Forget the back pages of tabloids, about your love life and star signs. The real astrology has never left science and never left our lives. As soon as you mention the name of any day of the week, you unwittingly continue to pay homage to ancient astrological deities. Sunday is the Sun's day (with the heli in heliocentric meaning 'holy'), Monday belonged to the Moon, Tuesday is Tiu (God of War)'s day, Wednesday is for Mercury (Wodin's day), Thursday belongs to Thor, god of thunder, Friday is Frigg's day (for Venus, goddess of love) and Saturday is named after Saturn.

The months (‘moonths’) too were named by Roman astrologers. September was the seventh House, October the eighth, November the ninth and December the tenth (Latin deca). Names of planets, stars and constellations are astrological. Andromeda was the chained maiden of Greek mythology and Perseus is the demi-god who saved her. The roots of astrology are tied to the calendar and seasons, always culturally and politically acceptable. The word 'horoscope' means “watcher of the hour.” The ancient Greeks believed that cycles of Sun, Moon, and stars dramatically impacted their lives. Nothing has changed to this day. Each year we are a stage ahead in the solar cycle from last year, each month somewhere new along the lunar cycle and each hour at a different position of the tidal cycle that controls local weather and the nearby sea tide. The Sun controls seasons(from 'sow'), being the Sun's entry into new divisions of the astrological sky.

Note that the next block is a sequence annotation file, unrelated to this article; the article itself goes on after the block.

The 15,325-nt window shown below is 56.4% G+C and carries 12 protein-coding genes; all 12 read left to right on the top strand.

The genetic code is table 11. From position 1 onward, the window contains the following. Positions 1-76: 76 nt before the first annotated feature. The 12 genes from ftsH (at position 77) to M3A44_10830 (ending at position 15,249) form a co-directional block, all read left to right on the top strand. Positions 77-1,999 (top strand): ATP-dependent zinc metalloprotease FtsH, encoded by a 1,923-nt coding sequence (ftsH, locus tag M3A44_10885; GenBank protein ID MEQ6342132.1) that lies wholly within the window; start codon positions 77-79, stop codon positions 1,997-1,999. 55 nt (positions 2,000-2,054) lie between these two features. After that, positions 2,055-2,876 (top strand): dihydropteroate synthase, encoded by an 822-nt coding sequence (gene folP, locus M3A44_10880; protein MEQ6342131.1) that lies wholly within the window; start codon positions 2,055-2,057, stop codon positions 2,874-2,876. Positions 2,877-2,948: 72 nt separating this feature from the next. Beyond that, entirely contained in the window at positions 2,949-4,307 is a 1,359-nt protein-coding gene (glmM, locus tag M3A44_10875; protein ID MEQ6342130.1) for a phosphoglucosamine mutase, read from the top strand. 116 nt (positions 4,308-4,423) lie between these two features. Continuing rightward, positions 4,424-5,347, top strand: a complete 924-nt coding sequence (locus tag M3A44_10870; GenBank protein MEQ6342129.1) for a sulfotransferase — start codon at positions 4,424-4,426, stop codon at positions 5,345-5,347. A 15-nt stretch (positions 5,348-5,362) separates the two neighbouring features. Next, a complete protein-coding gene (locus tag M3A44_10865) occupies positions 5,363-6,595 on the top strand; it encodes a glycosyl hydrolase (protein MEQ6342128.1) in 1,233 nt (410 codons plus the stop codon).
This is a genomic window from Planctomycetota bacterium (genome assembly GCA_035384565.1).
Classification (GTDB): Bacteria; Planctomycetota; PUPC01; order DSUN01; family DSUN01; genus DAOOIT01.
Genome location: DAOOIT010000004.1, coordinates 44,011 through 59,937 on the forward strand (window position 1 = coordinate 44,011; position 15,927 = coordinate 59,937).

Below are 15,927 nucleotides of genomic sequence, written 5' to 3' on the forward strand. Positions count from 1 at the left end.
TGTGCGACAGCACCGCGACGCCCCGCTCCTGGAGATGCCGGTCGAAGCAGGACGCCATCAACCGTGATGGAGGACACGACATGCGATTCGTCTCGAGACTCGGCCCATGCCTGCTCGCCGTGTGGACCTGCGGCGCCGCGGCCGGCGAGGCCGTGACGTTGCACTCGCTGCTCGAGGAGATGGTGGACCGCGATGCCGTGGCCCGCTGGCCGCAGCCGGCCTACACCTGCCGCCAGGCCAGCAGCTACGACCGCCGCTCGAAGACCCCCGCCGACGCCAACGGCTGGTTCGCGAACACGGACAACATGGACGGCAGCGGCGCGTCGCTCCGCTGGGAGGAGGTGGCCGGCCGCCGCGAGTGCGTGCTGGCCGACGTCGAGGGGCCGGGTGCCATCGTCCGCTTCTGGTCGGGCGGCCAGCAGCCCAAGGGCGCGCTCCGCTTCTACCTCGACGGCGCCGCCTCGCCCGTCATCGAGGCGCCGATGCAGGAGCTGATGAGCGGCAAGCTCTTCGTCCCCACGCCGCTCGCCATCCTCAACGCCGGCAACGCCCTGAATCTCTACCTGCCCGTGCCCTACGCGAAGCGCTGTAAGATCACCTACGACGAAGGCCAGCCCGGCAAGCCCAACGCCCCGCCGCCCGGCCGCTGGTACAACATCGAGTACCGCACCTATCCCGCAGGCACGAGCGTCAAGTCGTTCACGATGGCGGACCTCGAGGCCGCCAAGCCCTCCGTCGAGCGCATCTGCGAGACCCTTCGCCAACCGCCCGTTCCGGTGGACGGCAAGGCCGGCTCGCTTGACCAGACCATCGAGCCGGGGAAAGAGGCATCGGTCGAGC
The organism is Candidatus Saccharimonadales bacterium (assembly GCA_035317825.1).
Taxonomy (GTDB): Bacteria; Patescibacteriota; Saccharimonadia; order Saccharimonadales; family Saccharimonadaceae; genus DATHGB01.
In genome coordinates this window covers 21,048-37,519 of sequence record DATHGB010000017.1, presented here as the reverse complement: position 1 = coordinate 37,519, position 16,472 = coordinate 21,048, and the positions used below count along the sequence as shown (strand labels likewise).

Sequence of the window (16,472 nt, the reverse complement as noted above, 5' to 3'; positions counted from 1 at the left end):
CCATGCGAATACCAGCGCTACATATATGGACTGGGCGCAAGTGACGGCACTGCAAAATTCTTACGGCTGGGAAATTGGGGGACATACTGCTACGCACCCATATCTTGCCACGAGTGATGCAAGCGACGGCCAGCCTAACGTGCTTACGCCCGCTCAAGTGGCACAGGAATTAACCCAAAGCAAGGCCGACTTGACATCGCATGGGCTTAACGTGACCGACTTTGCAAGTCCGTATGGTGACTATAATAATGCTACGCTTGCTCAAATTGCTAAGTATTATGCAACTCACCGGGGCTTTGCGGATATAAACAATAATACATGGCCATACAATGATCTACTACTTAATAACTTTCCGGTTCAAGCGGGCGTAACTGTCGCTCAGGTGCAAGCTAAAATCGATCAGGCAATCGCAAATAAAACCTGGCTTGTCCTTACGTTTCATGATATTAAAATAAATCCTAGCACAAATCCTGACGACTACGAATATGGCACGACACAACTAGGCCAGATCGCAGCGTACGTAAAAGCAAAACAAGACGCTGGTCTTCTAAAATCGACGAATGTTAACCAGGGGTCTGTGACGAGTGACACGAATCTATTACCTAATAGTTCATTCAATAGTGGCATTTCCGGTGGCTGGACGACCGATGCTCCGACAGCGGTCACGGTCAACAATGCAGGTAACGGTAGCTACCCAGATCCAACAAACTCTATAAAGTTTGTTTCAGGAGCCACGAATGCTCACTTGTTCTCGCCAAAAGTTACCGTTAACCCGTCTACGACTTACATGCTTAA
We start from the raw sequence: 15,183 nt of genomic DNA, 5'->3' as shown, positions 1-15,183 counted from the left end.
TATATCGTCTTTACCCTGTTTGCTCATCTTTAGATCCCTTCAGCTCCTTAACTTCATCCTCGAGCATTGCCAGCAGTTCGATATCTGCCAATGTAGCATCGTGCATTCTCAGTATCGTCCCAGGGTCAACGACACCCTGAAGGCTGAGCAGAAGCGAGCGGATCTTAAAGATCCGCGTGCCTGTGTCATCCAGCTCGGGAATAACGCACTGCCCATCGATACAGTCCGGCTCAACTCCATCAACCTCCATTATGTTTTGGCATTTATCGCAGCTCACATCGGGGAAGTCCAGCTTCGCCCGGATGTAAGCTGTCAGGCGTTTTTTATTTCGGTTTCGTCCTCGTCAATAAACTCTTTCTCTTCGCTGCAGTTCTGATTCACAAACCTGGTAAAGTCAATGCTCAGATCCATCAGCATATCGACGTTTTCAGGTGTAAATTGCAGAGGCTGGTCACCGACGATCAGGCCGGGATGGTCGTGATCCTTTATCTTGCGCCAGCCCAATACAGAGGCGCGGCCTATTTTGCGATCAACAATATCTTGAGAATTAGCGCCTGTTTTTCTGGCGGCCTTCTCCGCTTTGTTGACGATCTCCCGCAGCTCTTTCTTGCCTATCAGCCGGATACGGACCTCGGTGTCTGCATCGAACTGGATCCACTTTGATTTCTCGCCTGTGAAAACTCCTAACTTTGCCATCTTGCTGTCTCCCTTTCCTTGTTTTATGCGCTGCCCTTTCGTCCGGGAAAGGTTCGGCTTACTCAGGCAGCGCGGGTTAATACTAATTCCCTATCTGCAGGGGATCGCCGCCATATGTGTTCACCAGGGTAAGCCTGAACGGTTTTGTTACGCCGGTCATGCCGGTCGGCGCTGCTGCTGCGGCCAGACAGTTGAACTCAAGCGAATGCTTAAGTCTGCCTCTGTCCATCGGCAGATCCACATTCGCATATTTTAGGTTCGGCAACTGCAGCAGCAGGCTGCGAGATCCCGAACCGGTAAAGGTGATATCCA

We still use ‘calendars’, originally the guiding texts for agriculture for timings of cropping and harvest. Calendar derives from 'kel' meaning to call, cry or yell, from the days that times for prayer were broadcast in the street by a human voice, along with items of daily news. Hence 'clamour' and 'clear', which is what you wanted the Cryer's voice to be. He would call out nomes and ides of a month to come. This function is now performed by TV anchors. What has changed? Every night the weatherman foretells tomorrow's weather. This is what astrologers did.